The Truth About Fees for Investors 

If there’s anything that novice investors learn quickly about the markets, it’s that fees are a fact of life. They truly are everywhere, and can mean the difference between long-term success and failure for your portfolio.

After all, even a small fee such as 1% can add up over the years and take a series bite out of your returns.

But, because different financial planners and brokers charge fees differently and at different points along the way, they can be hard for investors to identify and compare directly. In other words, not all bills will look the same, nor will all fees.

[Avoid the fees, invest in art. Masterworks makes it easy.]

But it helps to know where to look for fees and what most providers are doing. Here are some of the most common investment fees to be on the lookout for and how they might show up on your accounts and in your portfolio.

Recurring Investing Fees

Brokerage account fees: Think about these as what they are — general, ongoing service fees that are charged by your broker for holding and maintaining your investment account. Not all brokers charge these fees, and some are higher than others, so it’s worth checking to see if yours does or not. Typically, this fee is for a percentage of your investment, such as 1 to 2% per year, but as mentioned even something like that can add up fast.  However, the upside to these fees can come in terms of oversight. A brokerage that charges you a fee could mean that someone always has eyes on your investments, which could be a big help in growing your wealth.

401(k) fees: In addition to an administrative fee that’s levied to maintain a 401(k) retirement account, most 401(k)s also charge users investment fees that are charged as a percentage of the account and service fees that are charged for specific services (such as making changes to your holding percentages or underlying funds). These fees are often passed on by employers, although many employees are unaware of them.

Expense ratio: This type of fee is charged annually as a percentage of your investment in a fund such as a mutual fund, index fund, or exchange-traded fund (ETF). Take note that many commission-free ETFs carry higher expense ratios, meaning that while investors save a small amount (less than $7) on commission fees upon purchase, they pay higher annual fees every year thereafter.

Transaction-Based Investing Fees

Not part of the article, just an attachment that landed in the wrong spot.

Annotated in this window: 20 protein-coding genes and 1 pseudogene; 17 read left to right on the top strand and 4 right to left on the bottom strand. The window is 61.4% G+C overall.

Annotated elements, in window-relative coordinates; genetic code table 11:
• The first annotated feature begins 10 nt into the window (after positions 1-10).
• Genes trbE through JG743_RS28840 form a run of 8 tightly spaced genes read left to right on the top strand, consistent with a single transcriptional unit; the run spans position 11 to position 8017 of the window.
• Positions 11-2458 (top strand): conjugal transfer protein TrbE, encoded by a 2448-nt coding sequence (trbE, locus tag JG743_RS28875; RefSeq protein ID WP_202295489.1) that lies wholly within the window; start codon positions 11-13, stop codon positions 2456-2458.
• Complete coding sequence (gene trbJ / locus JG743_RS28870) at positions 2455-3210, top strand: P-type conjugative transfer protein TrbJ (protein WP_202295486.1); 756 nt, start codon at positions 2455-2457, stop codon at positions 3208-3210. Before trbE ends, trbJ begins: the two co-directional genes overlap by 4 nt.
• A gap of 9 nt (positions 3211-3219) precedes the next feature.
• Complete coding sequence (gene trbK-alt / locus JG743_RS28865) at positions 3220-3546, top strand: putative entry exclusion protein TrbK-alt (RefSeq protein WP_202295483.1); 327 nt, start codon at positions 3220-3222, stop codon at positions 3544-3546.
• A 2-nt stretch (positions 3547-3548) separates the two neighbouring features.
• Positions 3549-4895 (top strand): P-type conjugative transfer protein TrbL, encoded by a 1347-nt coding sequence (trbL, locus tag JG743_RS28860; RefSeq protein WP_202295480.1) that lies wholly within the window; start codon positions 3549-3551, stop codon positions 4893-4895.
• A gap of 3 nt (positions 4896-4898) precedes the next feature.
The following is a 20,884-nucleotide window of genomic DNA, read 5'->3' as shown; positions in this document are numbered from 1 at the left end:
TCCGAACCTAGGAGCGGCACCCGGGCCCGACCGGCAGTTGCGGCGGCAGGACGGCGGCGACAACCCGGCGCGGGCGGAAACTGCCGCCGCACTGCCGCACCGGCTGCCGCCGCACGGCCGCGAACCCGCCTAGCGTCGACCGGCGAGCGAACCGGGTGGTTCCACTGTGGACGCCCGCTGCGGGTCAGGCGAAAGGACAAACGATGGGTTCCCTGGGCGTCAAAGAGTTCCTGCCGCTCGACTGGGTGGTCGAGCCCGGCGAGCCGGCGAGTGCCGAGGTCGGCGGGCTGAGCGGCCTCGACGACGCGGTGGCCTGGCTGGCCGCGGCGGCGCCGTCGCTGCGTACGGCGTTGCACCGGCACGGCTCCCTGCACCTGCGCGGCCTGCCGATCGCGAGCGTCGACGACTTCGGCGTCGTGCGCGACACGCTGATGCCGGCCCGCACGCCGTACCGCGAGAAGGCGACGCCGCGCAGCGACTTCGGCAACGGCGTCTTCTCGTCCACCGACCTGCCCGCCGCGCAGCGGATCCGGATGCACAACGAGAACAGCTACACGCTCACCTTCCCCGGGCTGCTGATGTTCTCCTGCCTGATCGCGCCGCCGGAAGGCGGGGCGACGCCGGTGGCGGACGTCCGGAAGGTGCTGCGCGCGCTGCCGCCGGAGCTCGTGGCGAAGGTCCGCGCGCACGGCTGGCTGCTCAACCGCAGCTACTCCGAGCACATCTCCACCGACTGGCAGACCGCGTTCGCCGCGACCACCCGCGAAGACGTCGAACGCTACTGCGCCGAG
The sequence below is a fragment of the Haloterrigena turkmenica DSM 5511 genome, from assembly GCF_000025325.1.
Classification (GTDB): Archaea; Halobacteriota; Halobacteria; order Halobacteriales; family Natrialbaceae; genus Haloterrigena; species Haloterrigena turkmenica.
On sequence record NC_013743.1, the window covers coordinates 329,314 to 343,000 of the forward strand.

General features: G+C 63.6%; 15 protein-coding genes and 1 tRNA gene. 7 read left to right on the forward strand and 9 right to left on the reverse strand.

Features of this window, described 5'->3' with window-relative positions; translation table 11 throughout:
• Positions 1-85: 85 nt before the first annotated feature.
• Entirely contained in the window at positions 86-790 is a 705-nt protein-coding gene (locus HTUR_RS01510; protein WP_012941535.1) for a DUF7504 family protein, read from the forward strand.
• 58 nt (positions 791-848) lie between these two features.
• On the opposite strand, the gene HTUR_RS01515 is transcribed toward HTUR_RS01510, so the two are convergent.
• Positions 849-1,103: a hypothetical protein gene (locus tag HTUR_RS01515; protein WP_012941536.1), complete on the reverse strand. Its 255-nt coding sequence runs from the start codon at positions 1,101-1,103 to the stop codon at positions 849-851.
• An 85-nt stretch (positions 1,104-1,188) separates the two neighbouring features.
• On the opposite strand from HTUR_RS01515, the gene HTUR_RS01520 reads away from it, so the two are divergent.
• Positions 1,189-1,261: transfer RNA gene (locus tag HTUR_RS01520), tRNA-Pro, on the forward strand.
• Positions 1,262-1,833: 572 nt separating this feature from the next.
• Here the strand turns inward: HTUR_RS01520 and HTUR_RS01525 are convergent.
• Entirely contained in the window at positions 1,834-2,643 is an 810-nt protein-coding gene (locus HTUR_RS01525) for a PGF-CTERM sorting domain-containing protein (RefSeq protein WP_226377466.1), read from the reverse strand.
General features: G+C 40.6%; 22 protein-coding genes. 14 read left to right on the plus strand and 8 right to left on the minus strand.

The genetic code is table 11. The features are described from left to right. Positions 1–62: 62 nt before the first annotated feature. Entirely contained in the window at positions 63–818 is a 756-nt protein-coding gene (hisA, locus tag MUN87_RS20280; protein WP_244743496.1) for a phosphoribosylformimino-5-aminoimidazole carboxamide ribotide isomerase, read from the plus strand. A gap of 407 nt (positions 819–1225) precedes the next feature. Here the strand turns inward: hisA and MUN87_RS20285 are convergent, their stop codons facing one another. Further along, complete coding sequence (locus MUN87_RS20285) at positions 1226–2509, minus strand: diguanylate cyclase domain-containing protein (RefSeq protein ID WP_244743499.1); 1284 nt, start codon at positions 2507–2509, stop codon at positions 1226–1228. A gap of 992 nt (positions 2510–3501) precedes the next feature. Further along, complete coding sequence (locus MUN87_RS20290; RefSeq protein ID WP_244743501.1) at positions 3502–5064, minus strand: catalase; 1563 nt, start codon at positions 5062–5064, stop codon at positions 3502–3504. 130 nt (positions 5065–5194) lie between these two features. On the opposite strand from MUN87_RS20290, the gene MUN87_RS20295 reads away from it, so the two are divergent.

Management or advisory fees: Typically charged as a percentage of assets under management, a management or advisory fee is not necessarily recurring as part of a contract or comprehensive review agreement. It’s a one-time charge that’s associated with a specific transaction.

Sales load: This is a commission-based fee that is sometimes charged upon selling mutual funds.

Trade commission: This fee is charged upon the buying and selling of stocks or other investments, such as options or exchange-traded funds. It’s the cut of your purchase that your broker takes as compensation for processing the order for you.

Mutual fund transaction fees: Another commission fee, this is charged when a broker buys and/or sell mutual funds. These fees can vary widely, so it pays to shop around with different mutual fund providers to find the best rates for your needs.

Personal Service Investing Fees

And then there are the fees charged by in-person advisors and planners.

Because financial planners are not one-size-fits all, it’s crucial to determine what services you need before pursuing one since some will charge more than others. If you are ready to build a portfolio and need comprehensive and ongoing advice, an annual brokerage fee at 1% of your investments might be a wise move. If you don’t plan to make frequent trades, commission fees might not be a big issue. If you are planning to keep your money in a mutual fund for a long time to come, then it might not matter if your broker charges a mutual fund transaction fee.

Once you establish what your needs are and search for a planner based on those, make sure that you understand how your planner earns their money and what their service will truly cost you, both now and in the future. This will help to inform your discussion about the number of fees, when they will be charged, and what you expect them to add up to. It will also help you compare apples to apples when considering more than one advisor or investment platform.

You probably won’t get away fee-free, but that’s okay if the money you spend helps you to achieve your financial goals.

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